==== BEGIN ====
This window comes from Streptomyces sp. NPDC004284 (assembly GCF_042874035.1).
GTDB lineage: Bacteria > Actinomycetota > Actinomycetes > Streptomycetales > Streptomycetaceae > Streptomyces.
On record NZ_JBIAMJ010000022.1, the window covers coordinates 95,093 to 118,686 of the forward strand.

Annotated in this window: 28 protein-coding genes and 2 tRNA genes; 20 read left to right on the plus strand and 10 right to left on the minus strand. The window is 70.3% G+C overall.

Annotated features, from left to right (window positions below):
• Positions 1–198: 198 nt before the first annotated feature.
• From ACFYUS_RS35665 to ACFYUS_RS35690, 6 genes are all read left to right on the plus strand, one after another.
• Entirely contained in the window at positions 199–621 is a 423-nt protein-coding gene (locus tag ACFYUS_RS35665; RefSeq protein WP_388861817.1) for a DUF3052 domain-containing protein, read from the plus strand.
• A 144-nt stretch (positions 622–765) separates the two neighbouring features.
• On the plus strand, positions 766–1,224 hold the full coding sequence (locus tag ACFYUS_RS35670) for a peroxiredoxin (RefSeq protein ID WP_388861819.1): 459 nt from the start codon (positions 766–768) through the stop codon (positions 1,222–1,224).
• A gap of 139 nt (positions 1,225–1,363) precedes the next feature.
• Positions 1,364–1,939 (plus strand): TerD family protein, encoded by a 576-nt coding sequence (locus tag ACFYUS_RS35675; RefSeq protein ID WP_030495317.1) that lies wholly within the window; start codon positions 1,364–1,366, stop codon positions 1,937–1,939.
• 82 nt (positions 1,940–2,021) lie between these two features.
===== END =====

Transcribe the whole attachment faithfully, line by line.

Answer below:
This window comes from Streptomyces sp. NPDC004284 (assembly GCF_042874035.1).
GTDB lineage: Bacteria > Actinomycetota > Actinomycetes > Streptomycetales > Streptomycetaceae > Streptomyces.
On record NZ_JBIAMJ010000022.1, the window covers coordinates 95,093 to 118,686 of the forward strand.

Annotated in this window: 28 protein-coding genes and 2 tRNA genes; 20 read left to right on the plus strand and 10 right to left on the minus strand. The window is 70.3% G+C overall.

Annotated features, from left to right (window positions below):
• Positions 1–198: 198 nt before the first annotated feature.
• From ACFYUS_RS35665 to ACFYUS_RS35690, 6 genes are all read left to right on the plus strand, one after another.
• Entirely contained in the window at positions 199–621 is a 423-nt protein-coding gene (locus tag ACFYUS_RS35665; RefSeq protein WP_388861817.1) for a DUF3052 domain-containing protein, read from the plus strand.
• A 144-nt stretch (positions 622–765) separates the two neighbouring features.
• On the plus strand, positions 766–1,224 hold the full coding sequence (locus tag ACFYUS_RS35670) for a peroxiredoxin (RefSeq protein ID WP_388861819.1): 459 nt from the start codon (positions 766–768) through the stop codon (positions 1,222–1,224).
• A gap of 139 nt (positions 1,225–1,363) precedes the next feature.
• Positions 1,364–1,939 (plus strand): TerD family protein, encoded by a 576-nt coding sequence (locus tag ACFYUS_RS35675; RefSeq protein ID WP_030495317.1) that lies wholly within the window; start codon positions 1,364–1,366, stop codon positions 1,937–1,939.
• 82 nt (positions 1,940–2,021) lie between these two features.